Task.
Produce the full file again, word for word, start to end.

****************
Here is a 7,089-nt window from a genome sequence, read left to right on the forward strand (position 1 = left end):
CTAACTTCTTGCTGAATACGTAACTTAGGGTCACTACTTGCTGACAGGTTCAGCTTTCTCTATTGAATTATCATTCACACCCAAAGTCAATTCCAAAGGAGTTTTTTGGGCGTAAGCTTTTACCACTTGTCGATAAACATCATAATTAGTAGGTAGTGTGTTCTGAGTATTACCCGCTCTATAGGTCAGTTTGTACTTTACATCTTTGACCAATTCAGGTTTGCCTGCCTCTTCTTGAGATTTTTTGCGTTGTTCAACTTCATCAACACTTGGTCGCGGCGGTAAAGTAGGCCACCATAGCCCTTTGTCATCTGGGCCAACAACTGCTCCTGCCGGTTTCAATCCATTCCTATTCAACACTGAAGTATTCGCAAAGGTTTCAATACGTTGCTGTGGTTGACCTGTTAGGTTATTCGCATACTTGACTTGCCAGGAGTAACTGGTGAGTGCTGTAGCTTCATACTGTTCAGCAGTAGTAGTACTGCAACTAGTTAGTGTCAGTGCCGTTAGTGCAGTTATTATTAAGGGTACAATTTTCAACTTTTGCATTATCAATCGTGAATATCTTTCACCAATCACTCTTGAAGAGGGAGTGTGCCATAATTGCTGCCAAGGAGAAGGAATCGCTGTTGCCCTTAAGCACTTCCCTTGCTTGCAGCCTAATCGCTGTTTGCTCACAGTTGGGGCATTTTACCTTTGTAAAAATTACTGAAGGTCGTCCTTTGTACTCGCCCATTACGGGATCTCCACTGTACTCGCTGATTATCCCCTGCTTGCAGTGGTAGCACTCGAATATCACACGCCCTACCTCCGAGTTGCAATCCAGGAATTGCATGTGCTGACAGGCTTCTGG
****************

Here is a 7,089-nt window from a genome sequence, read left to right on the forward strand (position 1 = left end):
CTAACTTCTTGCTGAATACGTAACTTAGGGTCACTACTTGCTGACAGGTTCAGCTTTCTCTATTGAATTATCATTCACACCCAAAGTCAATTCCAAAGGAGTTTTTTGGGCGTAAGCTTTTACCACTTGTCGATAAACATCATAATTAGTAGGTAGTGTGTTCTGAGTATTACCCGCTCTATAGGTCAGTTTGTACTTTACATCTTTGACCAATTCAGGTTTGCCTGCCTCTTCTTGAGATTTTTTGCGTTGTTCAACTTCATCAACACTTGGTCGCGGCGGTAAAGTAGGCCACCATAGCCCTTTGTCATCTGGGCCAACAACTGCTCCTGCCGGTTTCAATCCATTCCTATTCAACACTGAAGTATTCGCAAAGGTTTCAATACGTTGCTGTGGTTGACCTGTTAGGTTATTCGCATACTTGACTTGCCAGGAGTAACTGGTGAGTGCTGTAGCTTCATACTGTTCAGCAGTAGTAGTACTGCAACTAGTTAGTGTCAGTGCCGTTAGTGCAGTTATTATTAAGGGTACAATTTTCAACTTTTGCATTATCAATCGTGAATATCTTTCACCAATCACTCTTGAAGAGGGAGTGTGCCATAATTGCTGCCAAGGAGAAGGAATCGCTGTTGCCCTTAAGCACTTCCCTTGCTTGCAGCCTAATCGCTGTTTGCTCACAGTTGGGGCATTTTACCTTTGTAAAAATTACTGAAGGTCGTCCTTTGTACTCGCCCATTACGGGATCTCCACTGTACTCGCTGATTATCCCCTGCTTGCAGTGGTAGCACTCGAATATCACACGCCCTACCTCCGAGTTGCAATCCAGGAATTGCATGTGCTGACAGGCTTCTGG